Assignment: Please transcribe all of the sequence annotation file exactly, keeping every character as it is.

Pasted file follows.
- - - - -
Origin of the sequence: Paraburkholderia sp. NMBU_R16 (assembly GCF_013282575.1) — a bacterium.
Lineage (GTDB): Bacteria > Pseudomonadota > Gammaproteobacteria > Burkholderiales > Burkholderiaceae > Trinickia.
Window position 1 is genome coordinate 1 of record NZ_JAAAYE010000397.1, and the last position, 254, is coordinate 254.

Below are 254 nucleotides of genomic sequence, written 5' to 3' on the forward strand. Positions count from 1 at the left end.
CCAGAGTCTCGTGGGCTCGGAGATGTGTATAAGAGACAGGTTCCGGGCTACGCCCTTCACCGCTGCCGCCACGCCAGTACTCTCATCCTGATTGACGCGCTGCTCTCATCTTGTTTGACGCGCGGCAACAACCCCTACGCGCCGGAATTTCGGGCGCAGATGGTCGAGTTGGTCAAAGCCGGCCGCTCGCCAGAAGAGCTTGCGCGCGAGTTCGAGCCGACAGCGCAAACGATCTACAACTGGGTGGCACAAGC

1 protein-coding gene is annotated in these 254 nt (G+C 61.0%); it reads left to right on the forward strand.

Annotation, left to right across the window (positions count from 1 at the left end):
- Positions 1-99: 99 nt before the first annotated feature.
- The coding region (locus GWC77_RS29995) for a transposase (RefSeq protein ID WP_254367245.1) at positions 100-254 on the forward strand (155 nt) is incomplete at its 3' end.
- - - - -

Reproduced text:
Origin of the sequence: Paraburkholderia sp. NMBU_R16 (assembly GCF_013282575.1) — a bacterium.
Lineage (GTDB): Bacteria > Pseudomonadota > Gammaproteobacteria > Burkholderiales > Burkholderiaceae > Trinickia.
Window position 1 is genome coordinate 1 of record NZ_JAAAYE010000397.1, and the last position, 254, is coordinate 254.

Below are 254 nucleotides of genomic sequence, written 5' to 3' on the forward strand. Positions count from 1 at the left end.
CCAGAGTCTCGTGGGCTCGGAGATGTGTATAAGAGACAGGTTCCGGGCTACGCCCTTCACCGCTGCCGCCACGCCAGTACTCTCATCCTGATTGACGCGCTGCTCTCATCTTGTTTGACGCGCGGCAACAACCCCTACGCGCCGGAATTTCGGGCGCAGATGGTCGAGTTGGTCAAAGCCGGCCGCTCGCCAGAAGAGCTTGCGCGCGAGTTCGAGCCGACAGCGCAAACGATCTACAACTGGGTGGCACAAGC

1 protein-coding gene is annotated in these 254 nt (G+C 61.0%); it reads left to right on the forward strand.

Annotation, left to right across the window (positions count from 1 at the left end):
- Positions 1-99: 99 nt before the first annotated feature.
- The coding region (locus GWC77_RS29995) for a transposase (RefSeq protein ID WP_254367245.1) at positions 100-254 on the forward strand (155 nt) is incomplete at its 3' end.